I've never seen that, but I think I still know where it is. I'll keep quiet for now though and see if anyone else gets it.
Me too. Shhhh. I actually have a photo of it.
I wondered if it might be too easy.
Spit it out already!
I do believe that is at historic wade stadium. After 3 summers of working there it's been engrained in my head.
Yeah, just as I thought. Too easy.
I was going to go with this one, but that would have been even easier.
1941 was a pretty good year for Duluth (pre-Pearl Harbor, at least)...
Wade Stadium built in 1941
NorShor Theatre opened in 1941
Bob Dylan born here in 1941
Any other big local events from that year?
A note: Wade Stadium wasn't called Wade Stadium when it opened. It was called All-sports Stadium. When Duluth Dukes baseball manager Frank Wade died in 1953, the stadium was named after him.
Baseball legend Joe DiMaggio visited the ballpark in 1941. He was engaged at the time to a Duluthian -- film star Dorothy Arnold. That 1941 trip was the only time DiMaggio came to Duluth. He arrived with Dorothy on Jan. 10 for a four- or five-day stay.
DiMaggio and Morrie Arnovich of the Cincinnati Reds visited All-sports Stadium and were guests of a Duluth Athletic Club luncheon.
According to a Duluth News Tribune story, DiMaggio stood in the box and did an air-swig, then said "Baby, batting out a homer in this park will be a good job for the best of 'em. It's a real layout. What impresses me most is that there will be no advantage for either right- or left-handed batters. It must be about 345 feet to the fences, isn't it?"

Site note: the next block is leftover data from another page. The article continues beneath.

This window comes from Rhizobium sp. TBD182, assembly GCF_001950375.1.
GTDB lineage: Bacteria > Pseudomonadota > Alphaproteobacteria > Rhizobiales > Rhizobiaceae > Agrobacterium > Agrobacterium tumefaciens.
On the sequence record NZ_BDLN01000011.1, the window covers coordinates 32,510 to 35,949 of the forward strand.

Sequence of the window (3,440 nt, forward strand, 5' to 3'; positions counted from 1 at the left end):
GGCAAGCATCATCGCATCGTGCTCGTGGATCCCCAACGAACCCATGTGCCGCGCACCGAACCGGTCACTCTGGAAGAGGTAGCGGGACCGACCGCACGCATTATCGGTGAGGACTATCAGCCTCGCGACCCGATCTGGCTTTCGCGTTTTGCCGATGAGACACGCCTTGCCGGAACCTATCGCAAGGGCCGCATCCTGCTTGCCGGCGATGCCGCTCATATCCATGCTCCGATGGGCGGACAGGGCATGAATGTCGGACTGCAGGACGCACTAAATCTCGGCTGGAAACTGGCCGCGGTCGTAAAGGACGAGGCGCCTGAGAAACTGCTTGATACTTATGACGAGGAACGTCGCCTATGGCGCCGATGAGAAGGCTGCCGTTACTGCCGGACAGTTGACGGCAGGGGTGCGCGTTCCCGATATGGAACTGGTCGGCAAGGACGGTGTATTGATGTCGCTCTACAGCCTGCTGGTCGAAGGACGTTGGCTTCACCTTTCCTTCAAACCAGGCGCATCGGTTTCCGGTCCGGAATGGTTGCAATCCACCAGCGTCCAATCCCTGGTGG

Actual dimensions: 340 to right and left; 385 to center.
"With this park, a faster league and lights for night games, it looks like Duluth fans are in for some good entertainment this summer."
And Hartley Park was acquired by the city in 1941.
Morrie was a Superior Central High graduate. Here's an excerpt from "Central A-Z: the History of a Superior School," which i just put together for the Douglas County Historical Society:
Though a star forward on Central's basketball team, 1930 graduate Morrie Arnovich went on to achieve fame in professional baseball. His career as an outfielder started in 1933 when he played with the Superior Blues of the Northern League. Batting .374 in 1934, he was signed away from the Blues by the Philadelphia Phillies. During his ten years as a major leaguer, he also played with the New York Giants and later with the Cincinnati Reds when they won the World Series in 1940. His serving in the armed forces during World War II ended his baseball career. Eventually he came back to Superior where he continued to be involved in local sports.
In researching the Superior Central book, did you come across anything regarding their sports teams being called the "Orphans"? I saw them called that in a 1934 News Tribune article and was never able to figure out the origin of that name:
AK, I didn't research the book, just did the layout and design and production. I've never heard the Orphans story. But I do know the official Superior Central teams were the Vikings. When Central alum Ole Haugsrud became one of the first owners of the Minnesota Vikings, he also named the team after his alma mater, which wore purple and white uniforms. Later he convinced another Central alum, Bud Grant, to coach for the Vikes.
Tony and Paul's Historic Duluth TV show.
Now make it happen (I know at least one of you knows people at the local pbs station!).
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